ITV News Correspondent Ellie Pitt reports on the disruption resulting from the power outages caused by Storm Arwen over a week ago
Energy Secretary Kwasi Kwarteng has said that it is “completely unacceptable” that some people are still without power nine days after Storm Arwen hit.
More than 3,000 households in North-East England are having to cope without power again on Sunday for a 10th night in a row.
The majority of the impacted homes from the storm are in the north-east of England, according to the Energy Networks Association.
On a visit to Durham to survey the damage done by the storm earlier on Sunday, Mr Kwarteng told reporters: "As I said 99.5% of people are back on, now for the 4,000 I think it's completely unacceptable that they are still off power, that is why I have instituted a review into whether the companies have invested enough.
"Ofgem are looking at this and of course there will be some sort of enforcement measure to make sure the companies are held to account, that's very important."
Kwasi Kwarteng said Ofgem is looking at whether to enforce action on energy companies who have still not supplied homes with power
Mr Kwarteng also warned power firms that the government will review their operations following continuing outages.
He told the PA news agency: “I had an experience on August 9 2019 when a million people in the South East were commuting and they had a power outage.
“Immediately after that we had a review and we looked at the system and we held the transport and train companies’ feet to the fire and we have got a more resilient system.
“That’s exactly what I want to happen this time.
“We will have a review, we will see if the distributor companies have enough infrastructure, we may even have enforcement action if necessary.”
Scottish and Southern Electricity Networks (SSEN) said on Sunday that power had been restored to all 135,000 homes in the north of Scotland which were affected by the “once in a generation” weather event. "In the 35 years that I have worked for SSEN, I can honestly say that this is the worst storm I have ever experienced," Mark Rough, Director of Operations for SSEN, said.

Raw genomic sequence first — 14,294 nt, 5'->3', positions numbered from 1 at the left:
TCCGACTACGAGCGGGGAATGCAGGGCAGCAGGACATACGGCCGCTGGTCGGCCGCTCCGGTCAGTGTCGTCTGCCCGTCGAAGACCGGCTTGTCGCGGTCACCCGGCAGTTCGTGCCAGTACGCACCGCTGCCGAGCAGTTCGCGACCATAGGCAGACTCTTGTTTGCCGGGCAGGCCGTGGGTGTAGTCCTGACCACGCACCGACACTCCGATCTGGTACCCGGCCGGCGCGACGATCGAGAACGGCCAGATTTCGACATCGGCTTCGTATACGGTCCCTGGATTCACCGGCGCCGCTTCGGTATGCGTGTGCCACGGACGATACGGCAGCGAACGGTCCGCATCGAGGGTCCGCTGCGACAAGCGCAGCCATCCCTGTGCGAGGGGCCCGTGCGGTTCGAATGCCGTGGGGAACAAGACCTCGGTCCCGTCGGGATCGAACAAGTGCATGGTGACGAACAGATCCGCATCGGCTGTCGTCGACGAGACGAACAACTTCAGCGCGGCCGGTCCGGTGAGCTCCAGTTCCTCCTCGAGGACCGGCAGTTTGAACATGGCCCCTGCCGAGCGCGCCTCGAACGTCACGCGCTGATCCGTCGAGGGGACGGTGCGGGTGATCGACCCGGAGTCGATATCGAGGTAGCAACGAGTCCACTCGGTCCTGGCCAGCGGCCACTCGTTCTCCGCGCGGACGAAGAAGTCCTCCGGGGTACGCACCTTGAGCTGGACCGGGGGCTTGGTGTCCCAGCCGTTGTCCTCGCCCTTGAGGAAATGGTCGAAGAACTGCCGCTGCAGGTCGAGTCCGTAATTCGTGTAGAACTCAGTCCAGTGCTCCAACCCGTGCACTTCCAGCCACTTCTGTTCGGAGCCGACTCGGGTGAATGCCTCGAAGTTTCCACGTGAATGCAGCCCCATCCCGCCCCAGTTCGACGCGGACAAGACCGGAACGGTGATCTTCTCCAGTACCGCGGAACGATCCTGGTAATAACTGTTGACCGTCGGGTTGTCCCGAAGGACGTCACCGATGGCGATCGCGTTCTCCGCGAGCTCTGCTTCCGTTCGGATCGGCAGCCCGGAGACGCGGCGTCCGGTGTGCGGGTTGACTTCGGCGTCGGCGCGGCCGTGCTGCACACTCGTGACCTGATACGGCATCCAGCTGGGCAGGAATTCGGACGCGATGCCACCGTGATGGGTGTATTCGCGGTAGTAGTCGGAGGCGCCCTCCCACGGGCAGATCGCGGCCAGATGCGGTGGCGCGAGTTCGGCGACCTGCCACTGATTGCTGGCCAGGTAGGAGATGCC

"The extensive damage caused to our network by Storm Arwen has been unprecedented in some areas, with the North East region experiencing the equivalent of almost two years’ worth of overhead line faults in just one 12-hour period." Despite progress made in restoring power across certain areas in Britain, Storm Barra is still set to hit the UK on Tuesday, bringing a further round of strong winds and rain. As a result, yellow wind weather warnings are in place across England, Wales, and Northern Ireland, with yellow snow warnings in place in Southern and Western Scotland.
On Saturday, gusts of between 35-50 miles per hour battered the country overnight, with temperatures plummeting to below zero in parts of Scotland.
As well as weather warnings, the Met Office predicts further wet and windy weather heading into next week, with poor weather conditions continuing in areas already impacted by Storm Arwen.
Met Office meteorologist Rachel Ayers said: “It will be a relatively nice day today, but overnight tonight it will be windy.
“Temperatures, with the wind and cloud cover, should stay up tonight.
“That should help things a little bit, but we are expecting some more changeable and unsettled weather.
“This unsettled weather isn’t going to help areas that have been impacted by Storm Arwen too much.”
SSEN said it is actively tracking and monitoring the weather front that is due to move through the country on Tuesday and will move resources and equipment to locations it believes will see the worst of the weather.
The Ministry of Defence said that 297 personnel from the British Army and Royal Marines were still providing support to civil authorities and conducting door-to-door checks on vulnerable people on Sunday morning.
On Saturday, Boris Johnson said he had held calls with those leading the response to Storm Arwen and the government is ready to further support the recovery work “in any way we can”.
The long delays have prompted energy regulator Ofgem to warn it will take enforcement action against network companies which failed to restore power to customers quickly enough.
It has also agreed with firms to lift the £700 cap on compensation which could be offered to those stuck without power.
The change will allow those affected to claim £70 for each 12-hour period they have no electricity.